There are more than 7,000 identified rare diseases affecting 1 in 17 people in the UK - 75 per cent of these affect children. The Rare Aware project developed by the Same but Different organisation uses striking photography to highlight people affected by rare diseases and to help reduce isolation and counteract prejudice.
They say you should never judge a book by its cover but when Ceridwen (Ceri) Hughes's son Isaac was born with a rare syndrome called Moebius, she noticed strangers made assumptions based on his looks and behaviour. When other families in the same boat expressed similar frustrations to Ceri, she decided to use her skills as a photographer and marketing consultant to highlight the person behind the condition in a creative way.
With National Lottery funding, Rare Aware has created two striking national and international exhibitions, combining photography, video and stories to challenge perceptions, raise awareness and give confidence and pride to people with rare diseases and their families.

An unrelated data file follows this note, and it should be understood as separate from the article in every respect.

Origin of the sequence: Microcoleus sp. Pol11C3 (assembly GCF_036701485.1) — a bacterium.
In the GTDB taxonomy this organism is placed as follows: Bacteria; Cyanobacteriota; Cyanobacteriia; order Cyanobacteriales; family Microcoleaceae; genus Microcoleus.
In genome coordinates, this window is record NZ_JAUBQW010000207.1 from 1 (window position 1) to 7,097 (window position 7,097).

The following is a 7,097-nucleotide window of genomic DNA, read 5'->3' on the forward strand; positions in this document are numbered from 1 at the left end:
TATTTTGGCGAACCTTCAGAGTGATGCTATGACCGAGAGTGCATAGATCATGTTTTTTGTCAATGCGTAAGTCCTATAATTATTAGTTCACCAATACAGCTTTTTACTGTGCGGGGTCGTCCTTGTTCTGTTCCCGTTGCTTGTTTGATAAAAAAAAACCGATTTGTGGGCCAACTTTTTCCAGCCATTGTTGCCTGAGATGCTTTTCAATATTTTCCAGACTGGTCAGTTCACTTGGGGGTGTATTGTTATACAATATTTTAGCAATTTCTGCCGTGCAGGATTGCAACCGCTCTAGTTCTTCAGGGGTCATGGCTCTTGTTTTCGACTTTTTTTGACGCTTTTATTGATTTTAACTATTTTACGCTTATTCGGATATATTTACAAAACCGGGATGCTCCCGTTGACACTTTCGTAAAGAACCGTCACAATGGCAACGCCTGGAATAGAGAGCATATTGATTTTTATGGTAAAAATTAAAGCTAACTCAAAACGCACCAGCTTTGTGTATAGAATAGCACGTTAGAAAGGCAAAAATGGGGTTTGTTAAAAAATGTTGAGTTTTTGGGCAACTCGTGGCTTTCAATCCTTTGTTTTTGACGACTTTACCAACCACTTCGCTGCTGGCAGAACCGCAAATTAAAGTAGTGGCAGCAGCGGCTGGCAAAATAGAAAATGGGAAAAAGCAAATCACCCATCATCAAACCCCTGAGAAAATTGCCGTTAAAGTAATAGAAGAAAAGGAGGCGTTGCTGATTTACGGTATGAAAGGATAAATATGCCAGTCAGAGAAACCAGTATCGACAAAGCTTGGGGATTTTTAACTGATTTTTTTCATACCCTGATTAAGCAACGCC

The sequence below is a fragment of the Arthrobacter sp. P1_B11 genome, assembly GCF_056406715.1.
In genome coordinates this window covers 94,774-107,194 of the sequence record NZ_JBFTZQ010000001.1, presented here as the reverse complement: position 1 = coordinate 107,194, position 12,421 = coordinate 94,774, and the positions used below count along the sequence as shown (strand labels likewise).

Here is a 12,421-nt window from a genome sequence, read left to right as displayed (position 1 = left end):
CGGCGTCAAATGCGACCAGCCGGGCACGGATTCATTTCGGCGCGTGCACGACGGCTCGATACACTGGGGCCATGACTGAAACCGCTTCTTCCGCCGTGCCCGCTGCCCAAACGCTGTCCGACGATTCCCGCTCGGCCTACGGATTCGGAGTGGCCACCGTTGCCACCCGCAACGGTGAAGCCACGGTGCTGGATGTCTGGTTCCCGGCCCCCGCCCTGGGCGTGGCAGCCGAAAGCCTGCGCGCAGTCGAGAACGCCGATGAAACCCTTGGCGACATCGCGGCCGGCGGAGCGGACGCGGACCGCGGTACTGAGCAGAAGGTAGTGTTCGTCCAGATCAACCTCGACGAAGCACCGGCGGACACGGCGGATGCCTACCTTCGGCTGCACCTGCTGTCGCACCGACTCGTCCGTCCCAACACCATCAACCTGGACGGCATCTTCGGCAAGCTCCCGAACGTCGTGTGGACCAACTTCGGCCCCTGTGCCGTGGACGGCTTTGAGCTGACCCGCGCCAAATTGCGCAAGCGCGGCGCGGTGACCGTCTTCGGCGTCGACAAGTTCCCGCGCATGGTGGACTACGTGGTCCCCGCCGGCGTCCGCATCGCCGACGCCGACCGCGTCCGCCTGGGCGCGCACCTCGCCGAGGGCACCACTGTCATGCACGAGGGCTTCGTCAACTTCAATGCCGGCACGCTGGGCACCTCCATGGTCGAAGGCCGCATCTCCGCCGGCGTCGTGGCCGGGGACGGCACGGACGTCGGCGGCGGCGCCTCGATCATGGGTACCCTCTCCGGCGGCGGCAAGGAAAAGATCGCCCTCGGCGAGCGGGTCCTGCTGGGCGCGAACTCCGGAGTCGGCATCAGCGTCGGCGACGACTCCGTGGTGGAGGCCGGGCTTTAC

Teenager Sabah has had extremely complex medical issues since she was a year old and needs dialysis up to four times a week. Before she took part in the project, she felt very isolated and unable to talk about her condition. But by helping to plan her photoshoot and communicate her story, she felt empowered for the first time.
Sabah is now an ambassador for Same but Different and recently spoke at the Houses of Parliament. She says: "It really helps a lot to have people who know how I feel. You don’t feel left out. You know that someone can actually understand you."
Ceri says: "The project cannot make people better or help them find a miraculous cure but it can help people who feel isolated and in need to reach out to their community, breaking down barriers of isolation."